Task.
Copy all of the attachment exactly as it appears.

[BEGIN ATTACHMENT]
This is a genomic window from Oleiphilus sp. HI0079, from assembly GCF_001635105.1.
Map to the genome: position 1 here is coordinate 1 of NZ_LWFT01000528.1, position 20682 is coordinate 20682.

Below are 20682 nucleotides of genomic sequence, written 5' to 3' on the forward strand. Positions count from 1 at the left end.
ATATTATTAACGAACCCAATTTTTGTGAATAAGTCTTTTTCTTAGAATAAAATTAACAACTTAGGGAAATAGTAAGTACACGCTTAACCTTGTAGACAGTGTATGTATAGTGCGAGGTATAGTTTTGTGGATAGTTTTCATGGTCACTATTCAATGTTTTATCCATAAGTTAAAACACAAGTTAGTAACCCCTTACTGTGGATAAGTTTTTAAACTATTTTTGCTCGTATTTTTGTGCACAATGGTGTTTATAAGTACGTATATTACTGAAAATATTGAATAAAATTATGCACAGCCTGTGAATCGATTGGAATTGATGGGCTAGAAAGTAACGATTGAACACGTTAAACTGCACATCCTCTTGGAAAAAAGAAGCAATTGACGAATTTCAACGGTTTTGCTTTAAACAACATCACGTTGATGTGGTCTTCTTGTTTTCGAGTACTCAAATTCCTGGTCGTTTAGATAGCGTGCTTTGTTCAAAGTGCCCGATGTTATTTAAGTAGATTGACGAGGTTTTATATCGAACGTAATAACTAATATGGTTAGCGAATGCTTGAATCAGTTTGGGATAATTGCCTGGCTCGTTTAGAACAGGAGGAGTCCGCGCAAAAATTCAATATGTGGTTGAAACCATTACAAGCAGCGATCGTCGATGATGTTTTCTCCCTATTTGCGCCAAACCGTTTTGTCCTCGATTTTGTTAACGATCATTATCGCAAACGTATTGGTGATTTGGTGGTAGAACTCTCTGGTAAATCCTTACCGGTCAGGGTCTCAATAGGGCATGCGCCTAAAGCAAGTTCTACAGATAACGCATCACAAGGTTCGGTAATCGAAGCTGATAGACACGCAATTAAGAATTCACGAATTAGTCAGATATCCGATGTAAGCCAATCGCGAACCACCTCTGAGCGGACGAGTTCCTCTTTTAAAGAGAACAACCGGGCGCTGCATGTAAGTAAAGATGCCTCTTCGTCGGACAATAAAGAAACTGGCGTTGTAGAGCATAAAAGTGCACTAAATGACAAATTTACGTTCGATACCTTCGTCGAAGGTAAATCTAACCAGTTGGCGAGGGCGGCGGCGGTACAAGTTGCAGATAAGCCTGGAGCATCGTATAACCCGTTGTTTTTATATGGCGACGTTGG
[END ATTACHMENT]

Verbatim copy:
This is a genomic window from Oleiphilus sp. HI0079, from assembly GCF_001635105.1.
Map to the genome: position 1 here is coordinate 1 of NZ_LWFT01000528.1, position 20682 is coordinate 20682.

Below are 20682 nucleotides of genomic sequence, written 5' to 3' on the forward strand. Positions count from 1 at the left end.
ATATTATTAACGAACCCAATTTTTGTGAATAAGTCTTTTTCTTAGAATAAAATTAACAACTTAGGGAAATAGTAAGTACACGCTTAACCTTGTAGACAGTGTATGTATAGTGCGAGGTATAGTTTTGTGGATAGTTTTCATGGTCACTATTCAATGTTTTATCCATAAGTTAAAACACAAGTTAGTAACCCCTTACTGTGGATAAGTTTTTAAACTATTTTTGCTCGTATTTTTGTGCACAATGGTGTTTATAAGTACGTATATTACTGAAAATATTGAATAAAATTATGCACAGCCTGTGAATCGATTGGAATTGATGGGCTAGAAAGTAACGATTGAACACGTTAAACTGCACATCCTCTTGGAAAAAAGAAGCAATTGACGAATTTCAACGGTTTTGCTTTAAACAACATCACGTTGATGTGGTCTTCTTGTTTTCGAGTACTCAAATTCCTGGTCGTTTAGATAGCGTGCTTTGTTCAAAGTGCCCGATGTTATTTAAGTAGATTGACGAGGTTTTATATCGAACGTAATAACTAATATGGTTAGCGAATGCTTGAATCAGTTTGGGATAATTGCCTGGCTCGTTTAGAACAGGAGGAGTCCGCGCAAAAATTCAATATGTGGTTGAAACCATTACAAGCAGCGATCGTCGATGATGTTTTCTCCCTATTTGCGCCAAACCGTTTTGTCCTCGATTTTGTTAACGATCATTATCGCAAACGTATTGGTGATTTGGTGGTAGAACTCTCTGGTAAATCCTTACCGGTCAGGGTCTCAATAGGGCATGCGCCTAAAGCAAGTTCTACAGATAACGCATCACAAGGTTCGGTAATCGAAGCTGATAGACACGCAATTAAGAATTCACGAATTAGTCAGATATCCGATGTAAGCCAATCGCGAACCACCTCTGAGCGGACGAGTTCCTCTTTTAAAGAGAACAACCGGGCGCTGCATGTAAGTAAAGATGCCTCTTCGTCGGACAATAAAGAAACTGGCGTTGTAGAGCATAAAAGTGCACTAAATGACAAATTTACGTTCGATACCTTCGTCGAAGGTAAATCTAACCAGTTGGCGAGGGCGGCGGCGGTACAAGTTGCAGATAAGCCTGGAGCATCGTATAACCCGTTGTTTTTATATGGCGACGTTGG